334 Mass. 271

February 8, 1956 - June 5, 1956

Suffolk County


A suit in equity under G. L. (Ter. Ed.) c. 231A against the registrar of motor vehicles and the commissioner of insurance by one showing merely that he had been assessed three "points" in connection with the operation of his motor vehicle under c. 90A, inserted by St. 1953,

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c. 570, Section 1, did not present any controversy between the plaintiff and the commissioner of insurance after the enactment of St. 1956, c. 51, repealing the entire system of insurance "surcharges" under c. 90A, and did not present any such substantial controversy between the plaintiff and the registrar of motor vehicles as to entitle the plaintiff, without having pursued his administrative remedies, to a declaratory decree respecting the constitutionality of the remaining provisions of c. 90A; and relief should be refused under Section 3 of c. 231A.

BILL IN EQUITY, filed in the Supreme Judicial Court for the county of Suffolk on October 4, 1955.

The suit was reserved and reported by Counihan, J.

Sidney S. von Loesecke, (Joseph L. Shea with him,) for the plaintiff.

Edward F. Mahony, Assistant Attorney General, (Samuel H. Cohen, Assistant Attorney General, with him,) for the defendants.

QUA, C.J. This is a bill in equity praying for a declaratory decree under G. L. (Ter. Ed.) c. 231A to the effect that G. L. (Ter. Ed.) c. 90A, inserted by St. 1953, c. 570, Section 1, is unconstitutional, and for consequential relief. The defendants are the registrar of motor vehicles and the commissioner of insurance. They have demurred on the ground that the plaintiff's remedy is under the State administrative procedure law, G. L. (Ter. Ed.) c. 30A, inserted by St. 1954, c. 681, Section 1.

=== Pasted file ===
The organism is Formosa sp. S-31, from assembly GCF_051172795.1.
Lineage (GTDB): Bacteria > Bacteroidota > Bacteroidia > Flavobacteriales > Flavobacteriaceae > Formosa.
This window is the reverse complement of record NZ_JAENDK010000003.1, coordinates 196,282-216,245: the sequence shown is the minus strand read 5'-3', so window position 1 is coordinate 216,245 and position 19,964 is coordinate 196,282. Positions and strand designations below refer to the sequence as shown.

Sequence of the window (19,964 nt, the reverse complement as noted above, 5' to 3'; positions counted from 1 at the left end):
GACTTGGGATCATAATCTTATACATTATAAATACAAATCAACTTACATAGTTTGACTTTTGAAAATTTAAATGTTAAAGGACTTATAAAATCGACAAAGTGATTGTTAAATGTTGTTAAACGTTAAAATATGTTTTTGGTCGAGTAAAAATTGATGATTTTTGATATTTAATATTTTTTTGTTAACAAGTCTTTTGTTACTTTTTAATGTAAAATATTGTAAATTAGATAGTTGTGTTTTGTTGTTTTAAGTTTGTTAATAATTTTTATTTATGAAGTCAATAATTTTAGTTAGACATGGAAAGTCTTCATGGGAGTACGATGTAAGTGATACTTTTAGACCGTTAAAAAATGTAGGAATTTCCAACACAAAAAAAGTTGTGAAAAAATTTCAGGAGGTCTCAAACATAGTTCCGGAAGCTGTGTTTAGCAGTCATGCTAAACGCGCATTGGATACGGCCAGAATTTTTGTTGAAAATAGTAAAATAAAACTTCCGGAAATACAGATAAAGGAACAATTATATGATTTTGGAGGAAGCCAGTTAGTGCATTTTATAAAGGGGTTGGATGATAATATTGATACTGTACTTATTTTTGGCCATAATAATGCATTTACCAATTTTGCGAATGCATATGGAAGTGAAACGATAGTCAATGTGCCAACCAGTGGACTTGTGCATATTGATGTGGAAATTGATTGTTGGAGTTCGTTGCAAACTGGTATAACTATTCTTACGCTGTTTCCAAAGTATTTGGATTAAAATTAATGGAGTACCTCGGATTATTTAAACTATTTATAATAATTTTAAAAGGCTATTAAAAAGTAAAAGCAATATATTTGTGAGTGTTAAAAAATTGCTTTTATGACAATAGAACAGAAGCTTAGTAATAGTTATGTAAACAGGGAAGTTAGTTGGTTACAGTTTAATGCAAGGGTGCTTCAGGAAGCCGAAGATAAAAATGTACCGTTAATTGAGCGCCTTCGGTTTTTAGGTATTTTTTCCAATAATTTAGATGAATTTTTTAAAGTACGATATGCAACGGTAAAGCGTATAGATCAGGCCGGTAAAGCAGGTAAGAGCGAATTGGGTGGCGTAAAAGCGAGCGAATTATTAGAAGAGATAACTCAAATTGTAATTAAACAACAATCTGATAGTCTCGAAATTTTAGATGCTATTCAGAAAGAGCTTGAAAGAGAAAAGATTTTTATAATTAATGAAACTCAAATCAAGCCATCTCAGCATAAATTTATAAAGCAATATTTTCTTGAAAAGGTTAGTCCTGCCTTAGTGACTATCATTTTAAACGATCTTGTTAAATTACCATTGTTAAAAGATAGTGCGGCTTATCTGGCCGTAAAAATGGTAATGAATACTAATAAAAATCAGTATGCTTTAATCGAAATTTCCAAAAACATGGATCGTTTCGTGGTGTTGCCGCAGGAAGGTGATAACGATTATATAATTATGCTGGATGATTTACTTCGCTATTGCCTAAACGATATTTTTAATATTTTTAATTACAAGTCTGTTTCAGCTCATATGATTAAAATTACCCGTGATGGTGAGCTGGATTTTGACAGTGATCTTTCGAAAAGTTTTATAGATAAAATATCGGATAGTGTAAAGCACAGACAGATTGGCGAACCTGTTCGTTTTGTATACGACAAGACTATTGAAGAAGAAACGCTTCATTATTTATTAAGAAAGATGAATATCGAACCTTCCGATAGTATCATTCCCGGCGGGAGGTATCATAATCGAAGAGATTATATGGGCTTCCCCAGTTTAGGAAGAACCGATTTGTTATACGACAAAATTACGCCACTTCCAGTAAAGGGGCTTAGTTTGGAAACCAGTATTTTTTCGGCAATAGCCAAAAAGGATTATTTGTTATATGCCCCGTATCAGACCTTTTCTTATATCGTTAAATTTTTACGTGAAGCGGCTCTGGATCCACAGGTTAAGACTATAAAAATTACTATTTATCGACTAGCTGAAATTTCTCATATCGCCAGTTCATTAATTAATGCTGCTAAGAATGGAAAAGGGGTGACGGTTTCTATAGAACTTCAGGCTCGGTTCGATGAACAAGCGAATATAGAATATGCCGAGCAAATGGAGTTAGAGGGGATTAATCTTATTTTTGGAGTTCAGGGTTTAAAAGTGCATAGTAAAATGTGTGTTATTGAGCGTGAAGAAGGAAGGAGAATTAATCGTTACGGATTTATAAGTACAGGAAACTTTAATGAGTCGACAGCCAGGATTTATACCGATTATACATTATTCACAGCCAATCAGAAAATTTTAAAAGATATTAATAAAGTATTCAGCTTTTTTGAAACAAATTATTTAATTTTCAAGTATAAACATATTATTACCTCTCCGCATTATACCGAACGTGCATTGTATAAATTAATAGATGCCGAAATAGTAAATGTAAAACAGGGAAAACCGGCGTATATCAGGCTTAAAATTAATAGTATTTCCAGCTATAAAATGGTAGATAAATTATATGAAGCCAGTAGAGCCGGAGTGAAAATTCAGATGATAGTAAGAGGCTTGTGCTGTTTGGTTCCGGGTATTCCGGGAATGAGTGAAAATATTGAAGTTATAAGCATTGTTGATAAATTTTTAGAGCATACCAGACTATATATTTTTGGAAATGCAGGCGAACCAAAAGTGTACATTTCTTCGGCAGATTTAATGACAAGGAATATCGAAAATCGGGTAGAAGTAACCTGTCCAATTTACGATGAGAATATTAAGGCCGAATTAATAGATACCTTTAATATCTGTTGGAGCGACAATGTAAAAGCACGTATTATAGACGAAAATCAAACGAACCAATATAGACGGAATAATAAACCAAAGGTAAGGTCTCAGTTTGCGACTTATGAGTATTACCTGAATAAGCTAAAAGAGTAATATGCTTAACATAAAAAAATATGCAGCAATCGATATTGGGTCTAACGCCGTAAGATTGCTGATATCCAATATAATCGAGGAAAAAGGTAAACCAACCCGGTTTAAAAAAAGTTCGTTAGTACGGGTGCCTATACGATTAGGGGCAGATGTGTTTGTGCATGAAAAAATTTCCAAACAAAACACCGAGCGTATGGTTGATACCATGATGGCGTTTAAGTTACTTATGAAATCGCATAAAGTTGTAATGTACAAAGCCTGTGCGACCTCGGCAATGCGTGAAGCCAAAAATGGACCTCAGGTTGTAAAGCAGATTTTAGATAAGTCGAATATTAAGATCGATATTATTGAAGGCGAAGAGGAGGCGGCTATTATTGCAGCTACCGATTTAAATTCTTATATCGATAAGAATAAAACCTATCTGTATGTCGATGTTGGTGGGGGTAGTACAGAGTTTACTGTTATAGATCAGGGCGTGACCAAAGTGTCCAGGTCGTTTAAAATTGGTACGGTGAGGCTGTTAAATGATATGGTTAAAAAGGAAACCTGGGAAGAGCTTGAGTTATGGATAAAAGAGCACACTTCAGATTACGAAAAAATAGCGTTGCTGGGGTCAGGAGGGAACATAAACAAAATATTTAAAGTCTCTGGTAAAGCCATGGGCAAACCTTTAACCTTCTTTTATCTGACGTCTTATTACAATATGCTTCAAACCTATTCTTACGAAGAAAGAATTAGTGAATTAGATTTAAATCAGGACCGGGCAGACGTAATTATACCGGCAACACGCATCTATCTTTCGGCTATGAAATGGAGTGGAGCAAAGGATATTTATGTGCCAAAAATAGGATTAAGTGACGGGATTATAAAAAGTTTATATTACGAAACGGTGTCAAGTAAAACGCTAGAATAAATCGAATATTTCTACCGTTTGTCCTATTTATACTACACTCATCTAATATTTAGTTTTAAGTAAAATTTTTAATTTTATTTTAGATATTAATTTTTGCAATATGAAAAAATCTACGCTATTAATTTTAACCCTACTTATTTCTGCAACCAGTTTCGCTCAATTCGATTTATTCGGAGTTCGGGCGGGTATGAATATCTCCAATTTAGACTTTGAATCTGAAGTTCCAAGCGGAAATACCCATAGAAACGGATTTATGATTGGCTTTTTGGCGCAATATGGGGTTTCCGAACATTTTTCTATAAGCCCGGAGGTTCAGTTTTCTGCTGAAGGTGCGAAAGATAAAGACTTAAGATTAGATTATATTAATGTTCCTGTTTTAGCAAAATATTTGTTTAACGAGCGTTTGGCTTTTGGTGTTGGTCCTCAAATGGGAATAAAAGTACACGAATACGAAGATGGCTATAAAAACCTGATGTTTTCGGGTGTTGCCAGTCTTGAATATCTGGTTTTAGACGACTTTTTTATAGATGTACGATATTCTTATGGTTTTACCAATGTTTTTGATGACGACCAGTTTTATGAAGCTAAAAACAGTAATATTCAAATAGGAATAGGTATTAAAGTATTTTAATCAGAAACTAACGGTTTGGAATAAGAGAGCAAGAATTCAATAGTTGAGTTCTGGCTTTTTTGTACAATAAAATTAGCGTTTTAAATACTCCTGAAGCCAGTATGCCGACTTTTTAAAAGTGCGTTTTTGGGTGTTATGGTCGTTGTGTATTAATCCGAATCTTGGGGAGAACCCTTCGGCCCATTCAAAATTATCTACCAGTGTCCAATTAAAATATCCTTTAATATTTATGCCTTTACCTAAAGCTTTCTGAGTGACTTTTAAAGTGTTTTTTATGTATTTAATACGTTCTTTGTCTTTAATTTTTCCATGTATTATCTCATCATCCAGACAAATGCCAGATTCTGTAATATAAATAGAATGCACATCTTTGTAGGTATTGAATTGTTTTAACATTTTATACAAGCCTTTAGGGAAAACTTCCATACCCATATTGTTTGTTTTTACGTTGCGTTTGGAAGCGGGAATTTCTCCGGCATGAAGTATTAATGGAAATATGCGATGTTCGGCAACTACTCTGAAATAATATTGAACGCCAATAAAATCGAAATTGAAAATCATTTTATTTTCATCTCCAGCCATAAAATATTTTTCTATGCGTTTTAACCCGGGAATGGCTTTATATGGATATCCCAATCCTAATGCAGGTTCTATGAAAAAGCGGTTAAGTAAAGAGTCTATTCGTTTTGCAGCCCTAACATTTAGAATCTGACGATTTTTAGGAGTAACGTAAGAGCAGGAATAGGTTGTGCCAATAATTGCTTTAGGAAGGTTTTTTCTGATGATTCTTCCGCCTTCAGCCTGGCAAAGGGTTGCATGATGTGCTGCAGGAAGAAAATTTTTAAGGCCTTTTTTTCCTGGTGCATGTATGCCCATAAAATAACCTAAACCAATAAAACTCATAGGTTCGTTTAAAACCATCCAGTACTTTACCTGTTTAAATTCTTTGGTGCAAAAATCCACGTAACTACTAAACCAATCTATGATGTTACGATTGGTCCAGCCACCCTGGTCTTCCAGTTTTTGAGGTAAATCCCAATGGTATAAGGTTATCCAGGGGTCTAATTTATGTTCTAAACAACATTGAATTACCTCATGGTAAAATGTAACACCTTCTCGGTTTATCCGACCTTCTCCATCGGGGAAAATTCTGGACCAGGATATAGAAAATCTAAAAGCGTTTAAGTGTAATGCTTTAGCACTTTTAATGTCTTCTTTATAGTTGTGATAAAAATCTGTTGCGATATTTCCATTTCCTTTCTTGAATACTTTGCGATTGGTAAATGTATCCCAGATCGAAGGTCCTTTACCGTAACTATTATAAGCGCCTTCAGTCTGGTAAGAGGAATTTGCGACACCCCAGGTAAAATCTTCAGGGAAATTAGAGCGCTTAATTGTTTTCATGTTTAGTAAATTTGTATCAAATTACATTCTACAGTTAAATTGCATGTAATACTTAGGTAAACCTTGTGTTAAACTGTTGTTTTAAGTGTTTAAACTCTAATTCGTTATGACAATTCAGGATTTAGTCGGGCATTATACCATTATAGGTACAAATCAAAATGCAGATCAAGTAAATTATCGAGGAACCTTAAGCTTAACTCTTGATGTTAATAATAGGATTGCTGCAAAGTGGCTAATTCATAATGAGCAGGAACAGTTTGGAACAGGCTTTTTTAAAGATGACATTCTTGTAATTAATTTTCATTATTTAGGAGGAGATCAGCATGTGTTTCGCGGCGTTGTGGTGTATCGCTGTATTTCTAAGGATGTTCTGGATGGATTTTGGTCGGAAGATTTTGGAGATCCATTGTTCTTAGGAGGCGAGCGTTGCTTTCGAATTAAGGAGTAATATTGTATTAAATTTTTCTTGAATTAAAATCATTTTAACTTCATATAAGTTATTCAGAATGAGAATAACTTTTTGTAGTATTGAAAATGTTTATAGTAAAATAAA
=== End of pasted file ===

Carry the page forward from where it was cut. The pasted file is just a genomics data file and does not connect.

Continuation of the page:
Chapter 90A sets up a system of "points" to be charged against registrants and licensees of motor vehicles for the evaluation of their operating records and the determination of their continuing qualification for registration and for operating licenses according to "a graduated scale of points assigning relative values in accordance with the seriousness thereof to each of the matters relating to the operating record of such registrants and licensees which by law are required to be reported to the registrar or the reporting of which is provided for by law." Section 5. The registrar is to establish "a schedule of the penalties to be imposed as a consequence of the accumulation of points" charged against such registrants and licensees, which schedule is to include warnings, conferences, and suspensions and revocations of

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licenses. Section 6. The number of points "indicated in the scale of points" is to be charged against the "operating record" of the operator and also against the operating record of the owner, if the vehicle was operated with his express or implied consent. The points charged are not to be admissible in evidence in any proceeding at law or in equity. Section 7. See also Section 7A, inserted by St. 1955, c. 417, limiting in some respects the assessment of points against owners who are not themselves operating. There are provisions for a hearing before the registrar or his representative, Section 8, and for appeal to the board of appeal on motor vehicle liability policies and bonds. Section 9.